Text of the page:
At the end of his lecture, around the 1:19:30 mark, Sapolsky issues a disclaimer about what he’s “not saying”: “I’m not saying ‘you gotta be crazy to be religious.’ That would be nonsense. Nor am I saying, even, that most people who are, are psychiatrically suspect.” What he is saying, he continues, is that “the same exact traits which in a secular context are life-destroying” and “separate you from the community” are, “at the core of what is protected, what is sanctioned, what is rewarded, what is valued in religious settings.” What fascinates Sapolsky is the “underlying biology” of these traits. Sapolsky even confesses that he “most regrets” his own break with the Orthodox religion of his upbringing, but that his atheism is something he “appears to be unable to change.” The questions Sapolsky asks broadly cover the physical determinism of gaining faith, and of losing it, which he says, is “just as biological.” What we are to make of all this is a question he leaves open.

You can watch Sapolsky’s full series of lectures on Behavioral Biology here, and for a fully annotated summary of his religiosity lecture above, see this site.

Related Content:

Stanford’s Robert Sapolsky Demystifies Depression

Biology That Makes Us Tick: Free Stanford Course by Robert Sapolsky

Do Yourself a Favor and Watch Stress: Portrait of a Killer (with Stanford Biologist Robert Sapolsky)

Dopamine Jackpot! Robert Sapolsky on the Science of Pleasure

Josh Jones is a writer and musician based in Durham, NC. Follow him at @jdmagness


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Comments (9)
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  • Hanoch says:

    The religion from which Sapolsky estranged himself is based on an intergenerational transmission of historical events, bearing some similarities to the way we know about the hostility between Sparta and Athens, or Caesar’s expeditions in Gaul. According to Jewish history, several million people were witness to the Exodus and the giving of the Torah. Sapolsky must assume, therefore, that the historical events are false to begin positing an alternative basis (e.g., biology) for the existence of Western religion. I believe the scientific term for this is called “putting the cart before the horse”.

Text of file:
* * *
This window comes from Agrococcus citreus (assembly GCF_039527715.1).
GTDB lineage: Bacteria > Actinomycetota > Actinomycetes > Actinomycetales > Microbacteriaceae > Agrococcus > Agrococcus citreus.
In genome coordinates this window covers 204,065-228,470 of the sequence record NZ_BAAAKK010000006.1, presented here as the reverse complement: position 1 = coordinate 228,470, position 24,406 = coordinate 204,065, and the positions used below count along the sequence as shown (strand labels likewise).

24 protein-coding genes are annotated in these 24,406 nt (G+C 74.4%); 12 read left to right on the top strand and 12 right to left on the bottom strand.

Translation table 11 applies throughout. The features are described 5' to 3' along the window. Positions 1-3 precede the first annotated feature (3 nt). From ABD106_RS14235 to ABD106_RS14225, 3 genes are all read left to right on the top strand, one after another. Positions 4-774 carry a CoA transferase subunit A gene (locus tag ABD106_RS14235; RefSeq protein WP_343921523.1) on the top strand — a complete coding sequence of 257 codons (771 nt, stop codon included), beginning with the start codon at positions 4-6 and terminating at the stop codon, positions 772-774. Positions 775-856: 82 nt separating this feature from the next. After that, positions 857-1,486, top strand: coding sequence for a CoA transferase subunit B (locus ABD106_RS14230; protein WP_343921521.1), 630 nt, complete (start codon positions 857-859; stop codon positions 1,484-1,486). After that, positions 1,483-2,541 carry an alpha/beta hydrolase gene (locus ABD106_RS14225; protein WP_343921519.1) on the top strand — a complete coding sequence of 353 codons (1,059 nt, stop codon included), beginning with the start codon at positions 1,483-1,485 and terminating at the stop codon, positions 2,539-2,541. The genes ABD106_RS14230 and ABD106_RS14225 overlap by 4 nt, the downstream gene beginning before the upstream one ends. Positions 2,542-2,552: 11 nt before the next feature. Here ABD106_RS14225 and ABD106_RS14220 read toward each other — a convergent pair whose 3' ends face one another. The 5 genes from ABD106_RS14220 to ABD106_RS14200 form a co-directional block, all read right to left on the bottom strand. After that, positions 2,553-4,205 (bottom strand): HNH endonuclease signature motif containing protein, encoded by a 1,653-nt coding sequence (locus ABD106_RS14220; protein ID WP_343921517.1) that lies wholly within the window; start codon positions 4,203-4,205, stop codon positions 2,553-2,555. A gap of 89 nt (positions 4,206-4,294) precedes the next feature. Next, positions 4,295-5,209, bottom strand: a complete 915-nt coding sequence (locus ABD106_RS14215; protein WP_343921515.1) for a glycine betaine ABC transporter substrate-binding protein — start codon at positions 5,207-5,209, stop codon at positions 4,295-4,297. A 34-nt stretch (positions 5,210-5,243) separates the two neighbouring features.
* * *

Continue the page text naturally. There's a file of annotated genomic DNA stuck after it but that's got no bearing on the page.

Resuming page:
• Astronasty says:

    So glad you did a story on this too :) Thanks, Josh, for the tip of the hat and the link to my article at the end there. Much respect to you guys!

  • Josh Jones says:

    You’re welcome, thanks for reading!

  • Thad. T says:

    Hilarious! If a christian scholar taught a course that claimed that atheism arose from evolution and was akin to “OCD, Schizophrenia & Epilepsy” would it be reasonable for me to be incredulous? But if you turn it around that’s OK, because he claims he’s objective about religion? Sorry, I don’t see how this is objective, it seems rather biased. The best part is that it is a claim that cannot be disproved, we can’t rewind history and tinker with evolution or watch history rewound to show how or why religion arose, so this isn’t actually a scientific hypothesis, it is simply faith based, but for atheism, or anti-deism, or whatever this 18th century belief system is called.